Sage, a U.K.-based accounting software specialist, has seen a significant increase in its stock performance recently. Previously regarded as an attractive investment due to its sticky customer base, strong product, and favorable business model, the company’s shares have now reached a point where the valuation is considered stretched. As a result, the rating has been downgraded to a “sell.”
In recent years, Sage has been transitioning to a cloud-based model to enhance recurring revenues. This strategy seems to be paying off, with the first half of the year showing a 12% increase in underlying annualized recurring revenue to £2.1 billion. The company attributes this growth to strong performance across all regions, as well as a balance between new and existing customers.
Furthermore, cloud native annualized recurring revenue has increased by 30% to £612 million, driven by new customer acquisition and migrations from cloud connected and desktop products. This indicates that Sage’s cloud focus is yielding positive results and has the potential to improve both revenues and profit margins in the long term.
However, there are some risks involved. While Sage’s business remains robust, particularly in North America, the broader economic slowdown experienced in many markets could impact businesses’ IT budgets. Although Sage has a strong position in the market due to switching costs and its core role in business operations, the company may face challenges in signing up new customers during a global economic downturn.
Despite these potential risks, Sage has managed to reduce its net debt by 6% between September and March, demonstrating ample liquidity. However, the current net debt of £691 million is still higher than desired. With the company generating £194 million of free cash flow in the first half of the year, it is suggested that Sage could bring down its net debt more quickly while the economic environment remains relatively favorable.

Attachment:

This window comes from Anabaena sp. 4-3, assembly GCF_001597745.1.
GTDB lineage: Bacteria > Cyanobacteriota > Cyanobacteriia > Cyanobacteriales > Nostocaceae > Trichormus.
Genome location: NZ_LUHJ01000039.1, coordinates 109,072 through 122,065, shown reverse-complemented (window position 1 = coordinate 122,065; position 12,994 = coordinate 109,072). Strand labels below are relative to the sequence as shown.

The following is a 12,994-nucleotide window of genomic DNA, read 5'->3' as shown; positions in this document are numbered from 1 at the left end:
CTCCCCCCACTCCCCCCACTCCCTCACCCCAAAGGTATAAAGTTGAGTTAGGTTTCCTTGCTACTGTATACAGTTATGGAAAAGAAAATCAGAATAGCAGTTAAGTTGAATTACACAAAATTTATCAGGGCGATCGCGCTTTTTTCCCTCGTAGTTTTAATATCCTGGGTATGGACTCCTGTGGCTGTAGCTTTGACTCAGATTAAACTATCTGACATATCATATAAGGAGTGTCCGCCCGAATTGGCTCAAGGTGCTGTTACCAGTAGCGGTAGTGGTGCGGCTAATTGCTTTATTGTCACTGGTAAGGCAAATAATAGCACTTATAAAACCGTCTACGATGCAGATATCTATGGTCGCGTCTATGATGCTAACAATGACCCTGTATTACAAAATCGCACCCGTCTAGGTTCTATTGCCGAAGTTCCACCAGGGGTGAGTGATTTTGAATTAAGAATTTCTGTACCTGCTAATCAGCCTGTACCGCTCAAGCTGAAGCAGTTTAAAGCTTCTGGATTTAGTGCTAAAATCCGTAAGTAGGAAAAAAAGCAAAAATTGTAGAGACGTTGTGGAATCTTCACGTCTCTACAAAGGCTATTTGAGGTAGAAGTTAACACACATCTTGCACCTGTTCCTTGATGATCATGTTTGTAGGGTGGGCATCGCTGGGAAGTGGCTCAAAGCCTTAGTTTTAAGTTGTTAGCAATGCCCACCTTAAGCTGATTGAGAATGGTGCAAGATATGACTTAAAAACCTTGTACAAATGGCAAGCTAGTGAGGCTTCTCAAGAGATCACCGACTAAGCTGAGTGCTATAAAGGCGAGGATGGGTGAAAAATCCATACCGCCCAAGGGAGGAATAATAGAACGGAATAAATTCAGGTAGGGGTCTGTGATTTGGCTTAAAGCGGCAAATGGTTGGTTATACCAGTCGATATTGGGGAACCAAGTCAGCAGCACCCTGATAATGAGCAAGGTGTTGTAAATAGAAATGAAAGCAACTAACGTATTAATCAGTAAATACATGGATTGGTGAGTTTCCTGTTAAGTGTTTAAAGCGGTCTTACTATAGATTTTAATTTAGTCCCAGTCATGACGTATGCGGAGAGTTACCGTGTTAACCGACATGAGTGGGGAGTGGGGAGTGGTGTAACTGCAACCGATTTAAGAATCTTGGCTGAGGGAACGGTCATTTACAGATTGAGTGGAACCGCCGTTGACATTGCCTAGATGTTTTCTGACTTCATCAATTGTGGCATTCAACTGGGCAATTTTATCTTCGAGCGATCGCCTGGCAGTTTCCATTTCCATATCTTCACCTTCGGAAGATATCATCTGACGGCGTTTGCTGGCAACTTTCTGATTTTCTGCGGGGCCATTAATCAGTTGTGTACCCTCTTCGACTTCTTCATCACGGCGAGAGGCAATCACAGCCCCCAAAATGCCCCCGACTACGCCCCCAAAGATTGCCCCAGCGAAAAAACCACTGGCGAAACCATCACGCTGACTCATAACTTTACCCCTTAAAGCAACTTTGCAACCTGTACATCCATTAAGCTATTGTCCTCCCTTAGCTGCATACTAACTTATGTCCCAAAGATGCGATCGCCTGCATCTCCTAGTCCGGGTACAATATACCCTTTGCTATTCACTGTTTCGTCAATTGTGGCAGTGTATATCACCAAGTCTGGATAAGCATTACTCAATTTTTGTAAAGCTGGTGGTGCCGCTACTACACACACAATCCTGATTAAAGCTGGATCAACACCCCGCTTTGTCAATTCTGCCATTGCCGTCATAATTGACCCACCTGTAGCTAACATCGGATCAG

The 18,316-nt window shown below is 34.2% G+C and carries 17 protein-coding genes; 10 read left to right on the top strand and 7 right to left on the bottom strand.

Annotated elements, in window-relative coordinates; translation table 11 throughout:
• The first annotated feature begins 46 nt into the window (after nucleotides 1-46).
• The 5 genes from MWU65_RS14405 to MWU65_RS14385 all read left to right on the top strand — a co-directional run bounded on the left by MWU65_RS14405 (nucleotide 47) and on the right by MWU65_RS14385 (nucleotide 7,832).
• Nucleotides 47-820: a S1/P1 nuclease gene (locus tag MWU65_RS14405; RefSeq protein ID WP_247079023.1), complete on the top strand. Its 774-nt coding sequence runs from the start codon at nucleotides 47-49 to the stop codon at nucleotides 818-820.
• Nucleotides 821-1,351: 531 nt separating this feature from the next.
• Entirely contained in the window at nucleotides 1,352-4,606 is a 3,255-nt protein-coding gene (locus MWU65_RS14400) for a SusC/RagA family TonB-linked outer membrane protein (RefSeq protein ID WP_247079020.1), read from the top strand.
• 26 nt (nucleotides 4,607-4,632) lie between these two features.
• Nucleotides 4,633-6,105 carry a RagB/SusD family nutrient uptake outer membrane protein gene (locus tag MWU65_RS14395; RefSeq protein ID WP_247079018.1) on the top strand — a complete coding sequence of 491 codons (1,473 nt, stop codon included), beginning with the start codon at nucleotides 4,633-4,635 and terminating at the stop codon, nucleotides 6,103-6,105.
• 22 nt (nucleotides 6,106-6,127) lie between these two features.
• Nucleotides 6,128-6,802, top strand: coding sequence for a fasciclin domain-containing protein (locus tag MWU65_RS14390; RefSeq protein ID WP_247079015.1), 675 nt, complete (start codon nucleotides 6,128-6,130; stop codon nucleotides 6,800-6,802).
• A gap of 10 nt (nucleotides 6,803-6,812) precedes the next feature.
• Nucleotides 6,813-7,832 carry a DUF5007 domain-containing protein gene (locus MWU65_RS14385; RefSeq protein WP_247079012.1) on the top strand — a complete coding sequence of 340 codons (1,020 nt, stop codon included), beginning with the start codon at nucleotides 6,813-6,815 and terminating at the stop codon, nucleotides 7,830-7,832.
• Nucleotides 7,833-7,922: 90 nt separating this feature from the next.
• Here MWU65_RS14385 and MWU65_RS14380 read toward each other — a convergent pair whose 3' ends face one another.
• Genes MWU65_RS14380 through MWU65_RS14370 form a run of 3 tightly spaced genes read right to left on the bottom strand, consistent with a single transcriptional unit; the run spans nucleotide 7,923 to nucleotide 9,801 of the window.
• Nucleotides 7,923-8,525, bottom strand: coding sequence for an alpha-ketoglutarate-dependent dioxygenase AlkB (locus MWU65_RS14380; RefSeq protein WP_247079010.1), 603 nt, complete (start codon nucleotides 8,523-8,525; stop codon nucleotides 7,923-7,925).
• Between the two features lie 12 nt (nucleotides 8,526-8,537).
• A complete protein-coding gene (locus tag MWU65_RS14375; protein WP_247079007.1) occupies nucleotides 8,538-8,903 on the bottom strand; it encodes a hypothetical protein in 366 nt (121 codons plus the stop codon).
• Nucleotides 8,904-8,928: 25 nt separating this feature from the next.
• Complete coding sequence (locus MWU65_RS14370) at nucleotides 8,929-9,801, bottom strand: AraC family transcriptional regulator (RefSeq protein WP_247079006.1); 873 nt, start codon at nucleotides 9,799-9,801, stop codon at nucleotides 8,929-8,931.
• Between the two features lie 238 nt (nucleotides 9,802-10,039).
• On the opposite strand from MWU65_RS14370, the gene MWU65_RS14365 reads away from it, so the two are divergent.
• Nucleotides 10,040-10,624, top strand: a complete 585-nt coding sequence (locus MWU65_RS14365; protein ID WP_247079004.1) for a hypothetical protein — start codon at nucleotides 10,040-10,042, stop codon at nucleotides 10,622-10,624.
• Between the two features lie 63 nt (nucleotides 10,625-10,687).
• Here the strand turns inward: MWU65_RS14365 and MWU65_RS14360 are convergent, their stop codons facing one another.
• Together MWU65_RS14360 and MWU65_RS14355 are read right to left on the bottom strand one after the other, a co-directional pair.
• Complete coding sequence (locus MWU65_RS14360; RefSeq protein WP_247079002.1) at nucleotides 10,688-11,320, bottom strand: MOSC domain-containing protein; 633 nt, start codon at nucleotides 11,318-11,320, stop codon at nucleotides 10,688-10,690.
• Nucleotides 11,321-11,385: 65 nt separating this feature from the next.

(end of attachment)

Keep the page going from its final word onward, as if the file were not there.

When examining Sage’s financial metrics, the company’s performance in the previous year compared to the last full pre-pandemic year does not appear impressive. Based on last year’s earnings and the current market capitalization of £10.4 billion, Sage is trading at a P/E ratio of 40. This increased valuation has resulted in a dividend yield of just 1.8%, significantly lower than many other FTSE 100 peers.
The question arises as to whether the valuation is based more on future earnings expectations rather than past performance. Sage’s outlook for the current financial year suggests organic recurring revenue growth of approximately 11%, driven by the strength of Sage Business Cloud. The company also anticipates a decline in other revenue (SSRS) in line with its strategy, with increasing operating margins expected in the future.
Although this outlook implies the potential for higher per-share earnings, the lack of specific expectations and the company’s inconsistent performance in recent years may warrant caution. With decent rather than exceptional growth opportunities ahead, a prospective P/E ratio in the thirties seems high. Consequently, the shares are viewed as overvalued, leading to a change in the rating from “buy” to “sell.”
More detail via SeekingAlpha here… ( Image via SeekingAlpha )